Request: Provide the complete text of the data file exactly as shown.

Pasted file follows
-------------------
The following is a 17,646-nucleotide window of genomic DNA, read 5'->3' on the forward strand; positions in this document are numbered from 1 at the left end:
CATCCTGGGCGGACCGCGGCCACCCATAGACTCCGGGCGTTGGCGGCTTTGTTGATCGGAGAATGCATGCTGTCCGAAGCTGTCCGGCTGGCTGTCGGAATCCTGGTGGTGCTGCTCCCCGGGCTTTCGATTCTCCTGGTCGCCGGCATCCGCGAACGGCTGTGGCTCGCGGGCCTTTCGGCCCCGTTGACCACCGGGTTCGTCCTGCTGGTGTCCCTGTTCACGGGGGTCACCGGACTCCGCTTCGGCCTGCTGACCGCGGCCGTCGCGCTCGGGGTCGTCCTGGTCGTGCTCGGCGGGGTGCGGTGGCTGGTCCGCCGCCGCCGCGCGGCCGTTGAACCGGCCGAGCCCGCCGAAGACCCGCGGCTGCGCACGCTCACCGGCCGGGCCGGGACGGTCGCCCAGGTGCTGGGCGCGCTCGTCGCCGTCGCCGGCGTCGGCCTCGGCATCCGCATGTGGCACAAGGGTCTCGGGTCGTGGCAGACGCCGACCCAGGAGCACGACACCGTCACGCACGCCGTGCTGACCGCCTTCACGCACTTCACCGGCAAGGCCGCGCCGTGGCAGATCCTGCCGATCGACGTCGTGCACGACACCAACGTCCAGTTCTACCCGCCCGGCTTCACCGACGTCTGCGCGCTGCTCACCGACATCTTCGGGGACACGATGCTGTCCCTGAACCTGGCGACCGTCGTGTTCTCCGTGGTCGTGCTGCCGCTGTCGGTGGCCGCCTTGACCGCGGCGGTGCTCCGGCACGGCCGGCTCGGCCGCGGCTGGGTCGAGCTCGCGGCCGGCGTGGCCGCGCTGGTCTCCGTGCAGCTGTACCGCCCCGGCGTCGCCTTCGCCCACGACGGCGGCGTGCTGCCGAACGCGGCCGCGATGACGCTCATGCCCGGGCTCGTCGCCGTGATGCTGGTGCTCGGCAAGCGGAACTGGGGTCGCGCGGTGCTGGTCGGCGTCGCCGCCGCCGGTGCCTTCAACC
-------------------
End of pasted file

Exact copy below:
The following is a 17,646-nucleotide window of genomic DNA, read 5'->3' on the forward strand; positions in this document are numbered from 1 at the left end:
CATCCTGGGCGGACCGCGGCCACCCATAGACTCCGGGCGTTGGCGGCTTTGTTGATCGGAGAATGCATGCTGTCCGAAGCTGTCCGGCTGGCTGTCGGAATCCTGGTGGTGCTGCTCCCCGGGCTTTCGATTCTCCTGGTCGCCGGCATCCGCGAACGGCTGTGGCTCGCGGGCCTTTCGGCCCCGTTGACCACCGGGTTCGTCCTGCTGGTGTCCCTGTTCACGGGGGTCACCGGACTCCGCTTCGGCCTGCTGACCGCGGCCGTCGCGCTCGGGGTCGTCCTGGTCGTGCTCGGCGGGGTGCGGTGGCTGGTCCGCCGCCGCCGCGCGGCCGTTGAACCGGCCGAGCCCGCCGAAGACCCGCGGCTGCGCACGCTCACCGGCCGGGCCGGGACGGTCGCCCAGGTGCTGGGCGCGCTCGTCGCCGTCGCCGGCGTCGGCCTCGGCATCCGCATGTGGCACAAGGGTCTCGGGTCGTGGCAGACGCCGACCCAGGAGCACGACACCGTCACGCACGCCGTGCTGACCGCCTTCACGCACTTCACCGGCAAGGCCGCGCCGTGGCAGATCCTGCCGATCGACGTCGTGCACGACACCAACGTCCAGTTCTACCCGCCCGGCTTCACCGACGTCTGCGCGCTGCTCACCGACATCTTCGGGGACACGATGCTGTCCCTGAACCTGGCGACCGTCGTGTTCTCCGTGGTCGTGCTGCCGCTGTCGGTGGCCGCCTTGACCGCGGCGGTGCTCCGGCACGGCCGGCTCGGCCGCGGCTGGGTCGAGCTCGCGGCCGGCGTGGCCGCGCTGGTCTCCGTGCAGCTGTACCGCCCCGGCGTCGCCTTCGCCCACGACGGCGGCGTGCTGCCGAACGCGGCCGCGATGACGCTCATGCCCGGGCTCGTCGCCGTGATGCTGGTGCTCGGCAAGCGGAACTGGGGTCGCGCGGTGCTGGTCGGCGTCGCCGCCGCCGGTGCCTTCAACC